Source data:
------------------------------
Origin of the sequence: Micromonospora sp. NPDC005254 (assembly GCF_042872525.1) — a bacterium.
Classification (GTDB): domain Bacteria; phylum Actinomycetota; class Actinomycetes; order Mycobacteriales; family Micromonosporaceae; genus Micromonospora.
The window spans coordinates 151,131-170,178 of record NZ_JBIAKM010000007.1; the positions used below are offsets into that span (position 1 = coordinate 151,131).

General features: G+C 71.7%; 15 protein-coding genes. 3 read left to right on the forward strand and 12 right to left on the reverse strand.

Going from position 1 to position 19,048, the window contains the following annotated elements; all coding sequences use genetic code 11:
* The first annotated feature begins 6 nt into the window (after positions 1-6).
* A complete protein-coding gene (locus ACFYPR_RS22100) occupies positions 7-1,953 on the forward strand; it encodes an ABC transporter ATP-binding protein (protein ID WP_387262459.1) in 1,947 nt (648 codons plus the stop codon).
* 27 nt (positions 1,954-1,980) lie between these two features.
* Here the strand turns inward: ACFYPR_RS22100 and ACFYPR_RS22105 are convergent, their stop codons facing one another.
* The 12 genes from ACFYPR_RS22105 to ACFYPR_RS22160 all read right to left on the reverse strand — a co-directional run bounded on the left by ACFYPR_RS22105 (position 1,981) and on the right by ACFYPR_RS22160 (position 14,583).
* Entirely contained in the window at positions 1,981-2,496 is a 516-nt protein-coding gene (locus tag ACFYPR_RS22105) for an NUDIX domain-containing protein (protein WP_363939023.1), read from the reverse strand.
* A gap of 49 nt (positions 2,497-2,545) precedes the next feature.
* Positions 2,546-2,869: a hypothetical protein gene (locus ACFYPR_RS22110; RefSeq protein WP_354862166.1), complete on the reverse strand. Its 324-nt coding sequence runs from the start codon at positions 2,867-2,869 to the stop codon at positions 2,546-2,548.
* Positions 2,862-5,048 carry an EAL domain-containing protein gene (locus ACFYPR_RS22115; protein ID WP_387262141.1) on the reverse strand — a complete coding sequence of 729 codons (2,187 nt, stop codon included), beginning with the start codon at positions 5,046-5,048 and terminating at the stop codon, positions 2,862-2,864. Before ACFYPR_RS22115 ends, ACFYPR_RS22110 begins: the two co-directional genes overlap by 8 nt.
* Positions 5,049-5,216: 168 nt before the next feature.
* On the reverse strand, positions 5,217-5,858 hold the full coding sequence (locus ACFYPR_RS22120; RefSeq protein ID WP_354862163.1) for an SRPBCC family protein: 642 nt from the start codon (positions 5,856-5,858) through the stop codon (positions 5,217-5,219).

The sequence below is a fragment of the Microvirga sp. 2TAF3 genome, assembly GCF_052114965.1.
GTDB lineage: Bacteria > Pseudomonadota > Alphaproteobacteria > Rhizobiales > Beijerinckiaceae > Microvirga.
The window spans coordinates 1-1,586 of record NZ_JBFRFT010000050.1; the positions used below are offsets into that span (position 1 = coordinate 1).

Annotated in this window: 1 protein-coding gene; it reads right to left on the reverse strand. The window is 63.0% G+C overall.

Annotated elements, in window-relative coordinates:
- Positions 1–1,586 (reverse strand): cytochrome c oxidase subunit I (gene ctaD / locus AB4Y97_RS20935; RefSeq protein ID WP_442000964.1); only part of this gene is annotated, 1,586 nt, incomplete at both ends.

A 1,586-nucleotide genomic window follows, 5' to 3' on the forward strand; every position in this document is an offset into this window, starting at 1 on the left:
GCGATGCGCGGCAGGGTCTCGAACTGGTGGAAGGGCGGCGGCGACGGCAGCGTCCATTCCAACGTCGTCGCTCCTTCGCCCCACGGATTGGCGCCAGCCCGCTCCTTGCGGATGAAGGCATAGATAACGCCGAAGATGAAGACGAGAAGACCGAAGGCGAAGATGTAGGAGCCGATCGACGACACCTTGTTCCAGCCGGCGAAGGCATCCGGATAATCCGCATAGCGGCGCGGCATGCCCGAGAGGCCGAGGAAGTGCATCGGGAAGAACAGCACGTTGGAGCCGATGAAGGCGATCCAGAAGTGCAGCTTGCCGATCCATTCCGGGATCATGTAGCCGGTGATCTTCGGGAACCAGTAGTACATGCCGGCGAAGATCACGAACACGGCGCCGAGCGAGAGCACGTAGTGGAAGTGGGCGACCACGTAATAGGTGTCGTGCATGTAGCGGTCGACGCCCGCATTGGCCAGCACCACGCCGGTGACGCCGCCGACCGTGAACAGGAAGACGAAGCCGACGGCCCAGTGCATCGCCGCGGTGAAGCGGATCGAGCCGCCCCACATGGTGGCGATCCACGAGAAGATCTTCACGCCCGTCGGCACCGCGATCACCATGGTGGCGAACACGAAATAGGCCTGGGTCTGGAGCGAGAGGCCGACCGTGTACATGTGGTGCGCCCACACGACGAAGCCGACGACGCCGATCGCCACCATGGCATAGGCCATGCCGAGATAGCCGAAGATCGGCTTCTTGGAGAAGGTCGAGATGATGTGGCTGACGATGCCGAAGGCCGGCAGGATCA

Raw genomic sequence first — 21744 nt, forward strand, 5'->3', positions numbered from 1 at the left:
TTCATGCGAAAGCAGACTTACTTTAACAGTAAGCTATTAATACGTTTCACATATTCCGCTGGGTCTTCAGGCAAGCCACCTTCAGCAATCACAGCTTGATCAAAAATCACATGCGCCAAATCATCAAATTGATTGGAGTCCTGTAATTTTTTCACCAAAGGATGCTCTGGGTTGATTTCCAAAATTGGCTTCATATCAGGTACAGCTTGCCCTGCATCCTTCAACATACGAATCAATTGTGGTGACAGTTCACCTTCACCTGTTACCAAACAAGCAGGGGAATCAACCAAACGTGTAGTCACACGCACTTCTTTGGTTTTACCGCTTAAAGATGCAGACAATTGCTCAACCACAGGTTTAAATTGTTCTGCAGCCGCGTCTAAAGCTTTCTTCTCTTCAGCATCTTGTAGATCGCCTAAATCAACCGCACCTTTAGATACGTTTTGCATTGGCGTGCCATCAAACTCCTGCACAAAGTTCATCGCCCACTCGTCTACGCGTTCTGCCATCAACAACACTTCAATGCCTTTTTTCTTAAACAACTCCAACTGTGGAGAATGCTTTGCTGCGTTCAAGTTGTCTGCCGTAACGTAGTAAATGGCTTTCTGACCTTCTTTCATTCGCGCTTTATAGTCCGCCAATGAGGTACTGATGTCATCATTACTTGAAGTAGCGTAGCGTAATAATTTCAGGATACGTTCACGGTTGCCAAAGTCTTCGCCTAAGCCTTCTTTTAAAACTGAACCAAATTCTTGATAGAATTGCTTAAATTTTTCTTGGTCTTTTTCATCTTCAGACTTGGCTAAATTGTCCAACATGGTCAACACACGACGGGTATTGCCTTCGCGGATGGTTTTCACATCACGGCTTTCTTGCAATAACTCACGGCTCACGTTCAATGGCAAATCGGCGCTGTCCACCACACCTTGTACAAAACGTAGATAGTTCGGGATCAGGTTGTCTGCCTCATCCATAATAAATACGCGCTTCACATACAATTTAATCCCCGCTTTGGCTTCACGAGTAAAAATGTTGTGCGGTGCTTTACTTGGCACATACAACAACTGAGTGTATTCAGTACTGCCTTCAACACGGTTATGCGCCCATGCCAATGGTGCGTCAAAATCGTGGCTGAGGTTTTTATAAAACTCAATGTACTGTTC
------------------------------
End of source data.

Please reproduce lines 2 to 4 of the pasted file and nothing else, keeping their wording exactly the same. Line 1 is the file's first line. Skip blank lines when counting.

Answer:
Classification (GTDB): domain Bacteria; phylum Actinomycetota; class Actinomycetes; order Mycobacteriales; family Micromonosporaceae; genus Micromonospora.
The window spans coordinates 151,131-170,178 of record NZ_JBIAKM010000007.1; the positions used below are offsets into that span (position 1 = coordinate 151,131).

General features: G+C 71.7%; 15 protein-coding genes. 3 read left to right on the forward strand and 12 right to left on the reverse strand.